Taken from Rocky Mountain Outlook

Canmore, Alberta Canada

by Drew Hoshkiw

While the Communitea Cafe may not ordinarily be a dancehall, that may change when Taj Weekes comes to town.

The Canmore venue hosts Weekes and his reggae-folk band Adowa on Friday (June 21) for a concert of Caribbean music. Doors open at 8 p.m. and tickets are $18.

Weekes spoke with the Outlook Friday (June 14), from Columbia, Missouri, about the upcoming show and tour of Western Canada.

“They must sprinkle some goodness in the water there, the people in Western Canada are incredibly nice to us,” he said. “I’ve come to realize in the wide open spaces, the nicer people are – so maybe that might just be it.

“We’ve gotten a booking agent exclusively for that part of Canada, so that we can come back and play every year.”

For the tour, Weekes will play a show each day for two weeks, throughout B.C., Alberta and Saskatchewan.

Though currently based in the U.S., Weekes was born and raised in St. Lucia.

“When I was young my dad would sing to us, and that was our entertainment in the nighttime, and then we sang in church and then we sang at the school,” he said, explaining his musical beginnings. “And then my three brothers and myself, we formed a band and we played at any available stage in St. Lucia, and that’s how we started off.

“We played whatever was playing on the radio, and then reggae music changed when the Rastafarian movement came in, and we began singing socially conscious music, and I’ve been doing that ever since.”

As St. Lucia is quite small, he said – 238 square miles and a population of 168,000 – Weekes needed to go elsewhere to further his musical career.

“We wanted to do music, and St. Lucia could not contain me, when I realized how big the rest of the world is – in high school I studied North America, with a concentration on Canada – and my mind was always on that.

“When I left St. Lucia, I moved to Canada and lived in Toronto for five years, and then I moved to New York, and then we spread out internationally.”

Since leaving St. Lucia, Weekes has founded an outreach program for underprivileged children in the Caribbean and often returns to support this effort. That charity, They Often Cry Outreach, can be found online at

The music itself tends to be about their experiences and memories, he said.

“We sing about war, but then we also sing love songs, because at the end of the day people want to be entertained,” said Weekes. “And then we sing about people everywhere, because the matters of the world, we try to bring them all in.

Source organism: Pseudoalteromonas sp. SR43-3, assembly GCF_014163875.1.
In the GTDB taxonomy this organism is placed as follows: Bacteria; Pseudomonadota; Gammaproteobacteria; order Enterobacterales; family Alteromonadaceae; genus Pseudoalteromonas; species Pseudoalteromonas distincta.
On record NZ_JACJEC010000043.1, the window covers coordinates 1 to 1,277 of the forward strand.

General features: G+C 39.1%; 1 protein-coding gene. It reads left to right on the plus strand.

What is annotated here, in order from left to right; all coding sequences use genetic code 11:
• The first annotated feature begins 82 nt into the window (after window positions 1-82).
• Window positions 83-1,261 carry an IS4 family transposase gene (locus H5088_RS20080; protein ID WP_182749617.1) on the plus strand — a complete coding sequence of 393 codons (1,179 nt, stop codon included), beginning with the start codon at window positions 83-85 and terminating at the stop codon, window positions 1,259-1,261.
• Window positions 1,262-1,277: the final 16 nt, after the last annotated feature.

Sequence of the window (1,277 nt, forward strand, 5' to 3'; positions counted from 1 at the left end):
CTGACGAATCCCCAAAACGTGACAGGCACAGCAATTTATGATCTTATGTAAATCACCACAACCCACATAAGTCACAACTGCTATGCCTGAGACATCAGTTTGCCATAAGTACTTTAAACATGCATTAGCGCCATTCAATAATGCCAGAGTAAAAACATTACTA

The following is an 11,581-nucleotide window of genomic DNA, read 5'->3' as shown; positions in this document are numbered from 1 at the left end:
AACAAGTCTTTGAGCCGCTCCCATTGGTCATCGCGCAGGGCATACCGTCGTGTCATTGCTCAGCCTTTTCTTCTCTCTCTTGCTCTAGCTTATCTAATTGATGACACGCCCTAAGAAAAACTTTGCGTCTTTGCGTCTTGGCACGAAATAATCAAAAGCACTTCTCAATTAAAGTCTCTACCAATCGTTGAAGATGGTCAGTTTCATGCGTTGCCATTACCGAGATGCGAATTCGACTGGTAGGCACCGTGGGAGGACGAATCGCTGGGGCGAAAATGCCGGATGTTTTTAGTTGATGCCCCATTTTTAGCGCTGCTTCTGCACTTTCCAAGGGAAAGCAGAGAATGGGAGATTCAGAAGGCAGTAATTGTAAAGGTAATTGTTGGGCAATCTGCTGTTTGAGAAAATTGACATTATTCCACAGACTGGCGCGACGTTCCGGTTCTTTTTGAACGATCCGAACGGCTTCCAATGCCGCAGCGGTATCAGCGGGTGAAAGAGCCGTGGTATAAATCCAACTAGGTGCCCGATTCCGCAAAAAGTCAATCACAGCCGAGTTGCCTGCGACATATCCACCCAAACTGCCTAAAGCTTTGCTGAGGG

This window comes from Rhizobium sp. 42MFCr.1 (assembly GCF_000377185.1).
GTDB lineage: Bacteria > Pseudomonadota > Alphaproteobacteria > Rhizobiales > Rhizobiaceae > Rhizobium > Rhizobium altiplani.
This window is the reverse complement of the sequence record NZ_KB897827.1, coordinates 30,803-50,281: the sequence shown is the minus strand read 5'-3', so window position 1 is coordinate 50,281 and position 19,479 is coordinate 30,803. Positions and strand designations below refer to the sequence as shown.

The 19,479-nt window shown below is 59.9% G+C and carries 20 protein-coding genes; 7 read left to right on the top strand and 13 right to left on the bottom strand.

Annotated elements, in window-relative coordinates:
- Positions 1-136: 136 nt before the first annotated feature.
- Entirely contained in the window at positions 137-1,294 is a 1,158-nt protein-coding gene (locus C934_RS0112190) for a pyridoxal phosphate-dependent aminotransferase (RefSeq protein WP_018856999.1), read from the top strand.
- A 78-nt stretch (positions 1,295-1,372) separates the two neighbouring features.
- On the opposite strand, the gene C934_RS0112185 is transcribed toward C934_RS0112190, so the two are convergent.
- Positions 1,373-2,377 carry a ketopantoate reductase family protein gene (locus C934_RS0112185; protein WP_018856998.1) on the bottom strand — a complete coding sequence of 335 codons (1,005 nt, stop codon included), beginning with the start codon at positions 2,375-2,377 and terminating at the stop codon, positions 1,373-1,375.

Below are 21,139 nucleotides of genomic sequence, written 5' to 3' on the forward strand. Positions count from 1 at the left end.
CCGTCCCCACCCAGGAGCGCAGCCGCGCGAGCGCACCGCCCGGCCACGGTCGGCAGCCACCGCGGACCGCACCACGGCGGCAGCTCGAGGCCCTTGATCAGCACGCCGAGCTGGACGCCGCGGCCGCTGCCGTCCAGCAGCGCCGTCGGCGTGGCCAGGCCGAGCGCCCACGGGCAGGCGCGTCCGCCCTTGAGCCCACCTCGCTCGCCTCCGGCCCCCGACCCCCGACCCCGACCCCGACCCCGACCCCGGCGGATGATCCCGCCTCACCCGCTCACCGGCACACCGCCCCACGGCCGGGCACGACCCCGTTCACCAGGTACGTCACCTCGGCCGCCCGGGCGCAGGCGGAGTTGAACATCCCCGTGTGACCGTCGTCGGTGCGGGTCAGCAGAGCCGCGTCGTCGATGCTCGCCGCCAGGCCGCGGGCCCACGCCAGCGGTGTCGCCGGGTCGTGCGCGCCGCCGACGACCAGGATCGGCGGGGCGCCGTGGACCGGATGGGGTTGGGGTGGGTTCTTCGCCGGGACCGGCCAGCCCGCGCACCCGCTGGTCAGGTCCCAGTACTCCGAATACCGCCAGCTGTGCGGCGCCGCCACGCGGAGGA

“We’re going to give them a lively beat, it’s not a funeral, people are going to be dancing.”

Each member of the band comes from a different island, further adding to the diversity of the sound.

“Because of the different influences of the band, we have a unique sound,” he explained. “Everyone in the band is from a different Caribbean island — the bass player is from Dominica, the guitar player is from Trinidad, the keyboard player is from Grenada, the drummer is from Jamaica – so we stick to the roots of music, but we have all different influences, and though it’s entertainment, we still talk about life and how it was.”

As for the Communitea show, whether people choose to dance or not, is up to the individual, he said.

“The thing is, people take in music in different ways,” he explained. “I once did a show in Illinois in front of a lake and people didn’t get up and dance.

“I posted on my Facebook page that it was a wonderful show and ‘I don’t think we got through to the people, because they didn’t dance,’ and surprisingly I was slaughtered with responses from folks who said they were so into what was being said, that they were moving in their heads – that they didn’t move their feet, but they got the message. So whatever gets you, is alright with me.”

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